Show simple item record

dc.contributor.authorBoden, Ren
dc.contributor.authorPaul, SYen
dc.date.accessioned2018-04-23T15:50:43Z
dc.date.available2018-04-23T15:50:43Z
dc.date.issued2014-01-01en
dc.identifier.issn1176-6093en
dc.identifier.urihttp://hdl.handle.net/10026.1/11328
dc.description.abstract

© Emerald Group Publishing Limited. Purpose: This paper aims to explore the reasons for the apparent failure of many UK firms to achieve the competitive advantages indicated in largely positivist literature through the management of their trade credit positions.Design/methodology/approach: The paper utilises data from a set of semi-structured interviews with trade credit managers infirms and isthe first substantial qualitative study of the intra-firm aspects of trade credit management in the UK. Through this approach, we explore the reasons why the theoretical promise of trade credit may or may not be realised.Findings: The principal findings relate to the importance of three organisational attributes (skills/awareness, communication and structural position of the activity in the firm). That is, trade credit management shouldbe regarded asa relational activity and not merelyanarrow technical function. The paper finds that there is no generic formulation of these attributes that can deliver on the promise of trade credit identified in the extant literature. Rather, individual firms must adapt themselves to suit their circumstances.Practical implications: This paper will be of interest to and is relevant for companies, accounting professionals and policymakers. Trade credit represents a significant area of commercial risk, and the problems experienced with its effective management have previously proved somewhat intractable.Originality/value: This paper reports on the first substantial piece of UK work to look at the actualities of how trade credit is managed within firms and what the implications of this are.

en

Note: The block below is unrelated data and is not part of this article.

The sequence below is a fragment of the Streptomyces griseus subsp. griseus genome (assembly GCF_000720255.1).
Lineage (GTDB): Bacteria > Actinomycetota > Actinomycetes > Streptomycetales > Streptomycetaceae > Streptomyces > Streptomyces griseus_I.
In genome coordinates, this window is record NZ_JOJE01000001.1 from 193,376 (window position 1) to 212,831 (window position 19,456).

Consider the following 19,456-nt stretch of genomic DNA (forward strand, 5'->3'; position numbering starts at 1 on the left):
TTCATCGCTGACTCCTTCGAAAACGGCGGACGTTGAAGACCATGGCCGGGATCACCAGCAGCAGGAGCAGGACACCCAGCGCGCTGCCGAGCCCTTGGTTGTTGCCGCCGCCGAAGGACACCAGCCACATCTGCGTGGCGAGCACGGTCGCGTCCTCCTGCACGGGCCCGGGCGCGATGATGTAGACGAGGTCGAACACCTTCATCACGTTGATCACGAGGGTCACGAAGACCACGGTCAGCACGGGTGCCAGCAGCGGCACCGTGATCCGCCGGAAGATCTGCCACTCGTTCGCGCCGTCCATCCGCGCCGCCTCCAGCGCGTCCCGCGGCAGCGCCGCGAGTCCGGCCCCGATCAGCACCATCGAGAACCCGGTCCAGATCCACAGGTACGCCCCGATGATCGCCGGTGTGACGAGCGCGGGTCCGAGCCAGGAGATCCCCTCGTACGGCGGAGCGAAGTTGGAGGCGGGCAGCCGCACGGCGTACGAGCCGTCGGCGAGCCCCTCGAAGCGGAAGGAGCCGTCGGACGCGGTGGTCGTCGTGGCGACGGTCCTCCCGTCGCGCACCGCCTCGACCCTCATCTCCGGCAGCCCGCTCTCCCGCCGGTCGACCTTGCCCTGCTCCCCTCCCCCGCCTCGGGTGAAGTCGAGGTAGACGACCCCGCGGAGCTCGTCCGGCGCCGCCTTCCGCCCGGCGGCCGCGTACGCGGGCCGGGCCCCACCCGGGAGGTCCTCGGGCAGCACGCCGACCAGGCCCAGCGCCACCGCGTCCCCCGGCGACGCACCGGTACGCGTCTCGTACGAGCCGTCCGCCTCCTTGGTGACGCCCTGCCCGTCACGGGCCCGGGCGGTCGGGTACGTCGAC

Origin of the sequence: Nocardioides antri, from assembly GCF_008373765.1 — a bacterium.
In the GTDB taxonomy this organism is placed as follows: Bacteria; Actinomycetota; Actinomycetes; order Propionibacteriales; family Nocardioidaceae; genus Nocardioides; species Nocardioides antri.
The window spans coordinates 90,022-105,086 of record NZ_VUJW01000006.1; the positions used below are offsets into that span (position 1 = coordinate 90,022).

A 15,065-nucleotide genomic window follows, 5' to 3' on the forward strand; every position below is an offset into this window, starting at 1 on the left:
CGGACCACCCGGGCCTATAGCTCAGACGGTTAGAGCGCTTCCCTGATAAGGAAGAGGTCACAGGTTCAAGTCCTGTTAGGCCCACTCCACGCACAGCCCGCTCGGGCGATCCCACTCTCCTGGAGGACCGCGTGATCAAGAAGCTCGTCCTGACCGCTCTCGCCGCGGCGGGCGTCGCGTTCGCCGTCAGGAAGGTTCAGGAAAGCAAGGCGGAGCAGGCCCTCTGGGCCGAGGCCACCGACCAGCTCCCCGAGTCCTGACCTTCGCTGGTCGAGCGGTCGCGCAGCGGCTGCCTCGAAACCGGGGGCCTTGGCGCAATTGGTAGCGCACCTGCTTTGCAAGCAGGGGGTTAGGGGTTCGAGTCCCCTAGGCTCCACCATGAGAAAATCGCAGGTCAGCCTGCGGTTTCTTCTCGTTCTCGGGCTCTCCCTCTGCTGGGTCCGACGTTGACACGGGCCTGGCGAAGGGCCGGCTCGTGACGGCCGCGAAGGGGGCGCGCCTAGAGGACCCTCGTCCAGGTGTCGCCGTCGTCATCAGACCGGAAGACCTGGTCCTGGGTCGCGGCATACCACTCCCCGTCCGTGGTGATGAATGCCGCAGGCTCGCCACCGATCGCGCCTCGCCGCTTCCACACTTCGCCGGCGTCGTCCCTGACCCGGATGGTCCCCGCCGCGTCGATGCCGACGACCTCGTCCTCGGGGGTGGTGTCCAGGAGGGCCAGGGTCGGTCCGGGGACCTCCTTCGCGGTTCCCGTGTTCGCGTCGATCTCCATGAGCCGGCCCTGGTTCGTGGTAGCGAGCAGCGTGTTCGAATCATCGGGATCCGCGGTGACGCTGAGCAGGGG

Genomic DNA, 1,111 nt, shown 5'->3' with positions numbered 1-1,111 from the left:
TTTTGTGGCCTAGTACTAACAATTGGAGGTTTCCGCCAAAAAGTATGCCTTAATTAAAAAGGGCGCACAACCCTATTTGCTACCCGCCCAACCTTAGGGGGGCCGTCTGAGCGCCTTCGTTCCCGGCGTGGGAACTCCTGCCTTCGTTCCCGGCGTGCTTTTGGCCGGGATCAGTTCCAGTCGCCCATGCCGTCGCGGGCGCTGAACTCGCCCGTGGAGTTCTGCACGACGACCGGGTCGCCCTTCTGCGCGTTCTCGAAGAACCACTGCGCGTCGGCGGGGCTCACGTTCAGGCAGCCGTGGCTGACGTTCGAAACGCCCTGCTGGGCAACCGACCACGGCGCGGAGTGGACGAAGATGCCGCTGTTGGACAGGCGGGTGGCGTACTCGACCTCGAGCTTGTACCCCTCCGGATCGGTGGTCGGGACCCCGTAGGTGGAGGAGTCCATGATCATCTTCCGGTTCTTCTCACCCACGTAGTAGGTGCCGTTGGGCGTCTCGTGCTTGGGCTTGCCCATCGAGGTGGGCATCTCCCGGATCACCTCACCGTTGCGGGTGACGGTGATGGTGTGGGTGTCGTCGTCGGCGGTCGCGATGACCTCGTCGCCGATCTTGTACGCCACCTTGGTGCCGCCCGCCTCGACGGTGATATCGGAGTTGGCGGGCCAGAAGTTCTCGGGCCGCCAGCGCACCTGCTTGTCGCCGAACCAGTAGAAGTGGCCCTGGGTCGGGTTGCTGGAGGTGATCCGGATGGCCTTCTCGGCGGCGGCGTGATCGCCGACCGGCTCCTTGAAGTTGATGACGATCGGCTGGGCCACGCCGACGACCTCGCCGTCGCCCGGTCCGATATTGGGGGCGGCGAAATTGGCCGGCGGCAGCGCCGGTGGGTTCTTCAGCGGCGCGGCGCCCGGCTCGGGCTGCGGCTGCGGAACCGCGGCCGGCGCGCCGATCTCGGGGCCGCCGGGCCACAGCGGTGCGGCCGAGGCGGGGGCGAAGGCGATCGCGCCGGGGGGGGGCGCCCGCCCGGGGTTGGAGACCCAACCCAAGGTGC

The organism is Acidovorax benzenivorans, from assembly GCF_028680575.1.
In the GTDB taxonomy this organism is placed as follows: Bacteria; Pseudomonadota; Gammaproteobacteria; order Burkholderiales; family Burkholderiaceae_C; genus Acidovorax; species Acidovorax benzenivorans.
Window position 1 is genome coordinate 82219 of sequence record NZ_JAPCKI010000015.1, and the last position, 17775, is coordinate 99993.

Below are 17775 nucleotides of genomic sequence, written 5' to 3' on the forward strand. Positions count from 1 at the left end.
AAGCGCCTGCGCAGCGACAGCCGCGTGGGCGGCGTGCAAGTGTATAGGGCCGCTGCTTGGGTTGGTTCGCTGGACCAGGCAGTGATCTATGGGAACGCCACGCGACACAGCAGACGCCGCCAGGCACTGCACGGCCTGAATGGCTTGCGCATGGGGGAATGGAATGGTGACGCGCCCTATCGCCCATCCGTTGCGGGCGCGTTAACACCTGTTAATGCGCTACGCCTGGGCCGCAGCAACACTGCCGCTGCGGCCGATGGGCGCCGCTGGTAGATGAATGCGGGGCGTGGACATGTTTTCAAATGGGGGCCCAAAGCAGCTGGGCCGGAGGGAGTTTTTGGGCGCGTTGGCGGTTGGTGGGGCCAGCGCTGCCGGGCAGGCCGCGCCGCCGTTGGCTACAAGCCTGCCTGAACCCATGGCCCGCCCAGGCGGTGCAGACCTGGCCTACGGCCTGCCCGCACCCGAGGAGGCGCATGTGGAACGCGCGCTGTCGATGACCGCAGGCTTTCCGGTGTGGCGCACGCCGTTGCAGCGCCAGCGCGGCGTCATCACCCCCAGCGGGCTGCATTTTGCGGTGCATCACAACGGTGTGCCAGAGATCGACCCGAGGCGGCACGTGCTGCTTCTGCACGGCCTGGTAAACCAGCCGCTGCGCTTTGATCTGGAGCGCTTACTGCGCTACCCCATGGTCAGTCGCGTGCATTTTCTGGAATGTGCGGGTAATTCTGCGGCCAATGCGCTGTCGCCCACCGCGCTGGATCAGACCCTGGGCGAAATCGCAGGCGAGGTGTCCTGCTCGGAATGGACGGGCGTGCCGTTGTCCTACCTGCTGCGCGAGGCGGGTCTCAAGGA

dc.format.extent260 - 275en
dc.language.isoenen
dc.titleCreditable behaviour? The intra-firm management of trade crediten
dc.typeJournal Article
plymouth.issue3en
plymouth.volume11en
plymouth.publication-statusPublisheden
plymouth.journalQualitative Research in Accounting and Managementen
dc.identifier.doi10.1108/QRAM-08-2012-0032en
plymouth.organisational-group/Plymouth
plymouth.organisational-group/Plymouth/Faculty of Arts, Humanities and Business
plymouth.organisational-group/Plymouth/Faculty of Arts, Humanities and Business/Plymouth Business School
plymouth.organisational-group/Plymouth/REF 2021 Researchers by UoA
plymouth.organisational-group/Plymouth/REF 2021 Researchers by UoA/UoA17 Business and Management Studies
plymouth.organisational-group/Plymouth/Users by role
plymouth.organisational-group/Plymouth/Users by role/Academics
dc.rights.embargoperiodNot knownen
rioxxterms.versionofrecord10.1108/QRAM-08-2012-0032en
rioxxterms.licenseref.urihttp://www.rioxx.net/licenses/all-rights-reserveden
rioxxterms.typeJournal Article/Reviewen


Files in this item

Thumbnail
Thumbnail

This item appears in the following Collection(s)

Show simple item record


All items in PEARL are protected by copyright law.
Author manuscripts deposited to comply with open access mandates are made available in accordance with publisher policies. Please cite only the published version using the details provided on the item record or document. In the absence of an open licence (e.g. Creative Commons), permissions for further reuse of content should be sought from the publisher or author.
Theme by 
@mire NV